Protesters associated with the Occupy Wall Street movement have sworn to remain in Lower Manhattan's financial district until they see change, but on Tuesday afternoon they grappled with the possibility that they would not be allowed to stay in the small park that has served as a base camp.

Zuccotti Park, a privately-owned public park, is a small rectangle of trees and stone benches bounded by Broadway and Liberty Street, has become a small encampment -- complete with food, tents and media stations of latops powered by generators -- where the protesters regroup and formulate their next plans. On Tuesday afternoon, the discussion revolved around rumors that police officers would attempt to evict them from the park later in the evening, bolstered by anecdotes that police officers had already asked individual protesters to take down some tents.

A New York Police Department spokesperson declined to confirm or deny the rumor or to establish whether the protesters were breaking the law, and an e-mail to the New York Police Department was not answered by 5 p.m. EDT, when this article was published.

Lawyer Offers Pro Bono Services to Activists

Samuel Cohen, a civil rights lawyer with the firm Wylie Law, offered pro bono assistance in fighting the expulsion that rumor has it the police are imposing at 10PM EDT.. His suit and red tie stood in sharp contrast to the rest of the general assembly, a circle of protesters that repeated each sentence spoken by whoever had the floor and signaled approval for proposals by waving their fingers in the air.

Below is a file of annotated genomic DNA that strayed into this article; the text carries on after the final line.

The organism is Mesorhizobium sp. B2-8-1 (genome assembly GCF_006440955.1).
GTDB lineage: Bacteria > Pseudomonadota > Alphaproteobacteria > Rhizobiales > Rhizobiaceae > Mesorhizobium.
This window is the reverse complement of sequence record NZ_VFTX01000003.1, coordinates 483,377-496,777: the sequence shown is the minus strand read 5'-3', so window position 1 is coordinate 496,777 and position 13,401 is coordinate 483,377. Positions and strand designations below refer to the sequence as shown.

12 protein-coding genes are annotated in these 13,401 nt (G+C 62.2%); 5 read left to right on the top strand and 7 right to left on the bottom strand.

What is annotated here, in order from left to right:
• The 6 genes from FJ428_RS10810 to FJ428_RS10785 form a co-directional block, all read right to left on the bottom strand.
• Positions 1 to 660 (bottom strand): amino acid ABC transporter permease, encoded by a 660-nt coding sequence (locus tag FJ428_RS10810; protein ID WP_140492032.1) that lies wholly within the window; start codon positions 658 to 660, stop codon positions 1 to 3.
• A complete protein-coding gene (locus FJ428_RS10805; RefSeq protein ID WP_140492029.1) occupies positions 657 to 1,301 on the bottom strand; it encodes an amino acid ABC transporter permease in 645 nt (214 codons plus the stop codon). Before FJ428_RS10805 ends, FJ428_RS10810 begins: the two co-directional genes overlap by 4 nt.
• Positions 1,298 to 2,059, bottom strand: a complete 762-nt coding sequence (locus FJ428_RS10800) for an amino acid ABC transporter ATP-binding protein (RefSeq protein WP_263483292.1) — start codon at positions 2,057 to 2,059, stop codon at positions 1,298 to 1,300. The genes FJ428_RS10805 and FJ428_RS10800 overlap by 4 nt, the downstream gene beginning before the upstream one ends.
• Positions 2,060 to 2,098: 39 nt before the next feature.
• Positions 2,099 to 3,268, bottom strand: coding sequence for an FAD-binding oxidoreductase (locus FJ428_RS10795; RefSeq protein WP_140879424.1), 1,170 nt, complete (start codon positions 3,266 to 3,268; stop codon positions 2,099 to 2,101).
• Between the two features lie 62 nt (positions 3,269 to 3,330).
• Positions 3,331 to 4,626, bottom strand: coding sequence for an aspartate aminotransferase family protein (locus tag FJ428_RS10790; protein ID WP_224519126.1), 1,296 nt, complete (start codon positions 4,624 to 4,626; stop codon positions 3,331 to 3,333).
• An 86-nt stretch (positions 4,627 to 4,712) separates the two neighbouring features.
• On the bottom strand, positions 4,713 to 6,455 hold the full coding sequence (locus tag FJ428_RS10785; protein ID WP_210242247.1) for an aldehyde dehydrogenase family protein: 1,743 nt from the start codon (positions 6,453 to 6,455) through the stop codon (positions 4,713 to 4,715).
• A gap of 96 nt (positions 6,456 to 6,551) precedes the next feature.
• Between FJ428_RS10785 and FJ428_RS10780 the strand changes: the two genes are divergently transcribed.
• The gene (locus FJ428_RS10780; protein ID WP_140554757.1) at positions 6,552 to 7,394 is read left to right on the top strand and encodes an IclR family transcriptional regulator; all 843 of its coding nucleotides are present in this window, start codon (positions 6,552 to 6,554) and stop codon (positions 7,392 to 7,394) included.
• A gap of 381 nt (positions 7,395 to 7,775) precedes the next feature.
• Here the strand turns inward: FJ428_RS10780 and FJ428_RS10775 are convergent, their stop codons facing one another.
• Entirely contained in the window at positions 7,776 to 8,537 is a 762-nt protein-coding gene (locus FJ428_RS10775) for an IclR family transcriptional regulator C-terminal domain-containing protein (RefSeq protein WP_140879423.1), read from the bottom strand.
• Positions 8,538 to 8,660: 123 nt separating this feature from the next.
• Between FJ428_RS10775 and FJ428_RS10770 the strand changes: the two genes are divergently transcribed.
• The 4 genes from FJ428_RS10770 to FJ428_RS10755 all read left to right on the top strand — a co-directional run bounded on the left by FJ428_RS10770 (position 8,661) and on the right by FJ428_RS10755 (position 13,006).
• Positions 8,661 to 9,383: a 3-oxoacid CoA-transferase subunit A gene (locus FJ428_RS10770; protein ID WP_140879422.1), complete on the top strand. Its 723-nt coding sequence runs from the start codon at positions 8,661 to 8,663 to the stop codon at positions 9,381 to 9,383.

This is a generous offer and it's a proposal, if you wish it to be he's making himself available for this body to discuss and reach consensus now, said a protester dressed in black jeans, a denim shirt and a reflective vest who called on speakers from a list of names written on a yellow notepad.

After voicing their concerns, the protesters voted unanimously to accept Wylie Law's help and set to randomly selecting two people to sign a retainer. Cohen said in an interview after that he would seek to file an emergency order to show cause in Manhattan's Southern District Court, although he acknowledged that he had no explicit indication that the police planned to try and force protesters out of the park.

Our top priority is in being sure this is allowed to continue, Cohen said. What these people are doing really is the essence of the First Amendment.